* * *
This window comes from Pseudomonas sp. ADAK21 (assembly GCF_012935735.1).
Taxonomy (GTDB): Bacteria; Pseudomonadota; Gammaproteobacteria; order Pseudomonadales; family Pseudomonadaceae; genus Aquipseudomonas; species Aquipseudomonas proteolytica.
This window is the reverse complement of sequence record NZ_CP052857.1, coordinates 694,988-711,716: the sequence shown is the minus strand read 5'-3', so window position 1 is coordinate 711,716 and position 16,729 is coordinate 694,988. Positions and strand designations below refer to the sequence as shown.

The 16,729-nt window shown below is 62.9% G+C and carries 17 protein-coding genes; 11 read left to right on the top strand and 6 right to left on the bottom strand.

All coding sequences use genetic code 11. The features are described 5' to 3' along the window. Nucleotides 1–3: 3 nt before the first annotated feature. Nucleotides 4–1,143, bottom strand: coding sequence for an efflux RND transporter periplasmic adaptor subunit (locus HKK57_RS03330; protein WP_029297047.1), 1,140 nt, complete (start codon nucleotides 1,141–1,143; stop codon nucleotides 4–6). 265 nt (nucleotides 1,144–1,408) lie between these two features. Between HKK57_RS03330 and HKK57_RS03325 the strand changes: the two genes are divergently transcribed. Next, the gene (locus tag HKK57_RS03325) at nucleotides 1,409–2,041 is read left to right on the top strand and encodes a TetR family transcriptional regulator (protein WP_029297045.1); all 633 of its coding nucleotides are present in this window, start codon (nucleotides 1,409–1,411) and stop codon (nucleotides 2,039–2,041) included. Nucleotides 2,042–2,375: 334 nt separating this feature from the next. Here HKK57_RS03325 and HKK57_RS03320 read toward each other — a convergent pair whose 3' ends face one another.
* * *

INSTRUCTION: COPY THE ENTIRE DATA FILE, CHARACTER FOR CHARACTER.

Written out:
This window comes from Pseudomonas sp. ADAK21 (assembly GCF_012935735.1).
Taxonomy (GTDB): Bacteria; Pseudomonadota; Gammaproteobacteria; order Pseudomonadales; family Pseudomonadaceae; genus Aquipseudomonas; species Aquipseudomonas proteolytica.
This window is the reverse complement of sequence record NZ_CP052857.1, coordinates 694,988-711,716: the sequence shown is the minus strand read 5'-3', so window position 1 is coordinate 711,716 and position 16,729 is coordinate 694,988. Positions and strand designations below refer to the sequence as shown.

The 16,729-nt window shown below is 62.9% G+C and carries 17 protein-coding genes; 11 read left to right on the top strand and 6 right to left on the bottom strand.

All coding sequences use genetic code 11. The features are described 5' to 3' along the window. Nucleotides 1–3: 3 nt before the first annotated feature. Nucleotides 4–1,143, bottom strand: coding sequence for an efflux RND transporter periplasmic adaptor subunit (locus HKK57_RS03330; protein WP_029297047.1), 1,140 nt, complete (start codon nucleotides 1,141–1,143; stop codon nucleotides 4–6). 265 nt (nucleotides 1,144–1,408) lie between these two features. Between HKK57_RS03330 and HKK57_RS03325 the strand changes: the two genes are divergently transcribed. Next, the gene (locus tag HKK57_RS03325) at nucleotides 1,409–2,041 is read left to right on the top strand and encodes a TetR family transcriptional regulator (protein WP_029297045.1); all 633 of its coding nucleotides are present in this window, start codon (nucleotides 1,409–1,411) and stop codon (nucleotides 2,039–2,041) included. Nucleotides 2,042–2,375: 334 nt separating this feature from the next. Here HKK57_RS03325 and HKK57_RS03320 read toward each other — a convergent pair whose 3' ends face one another.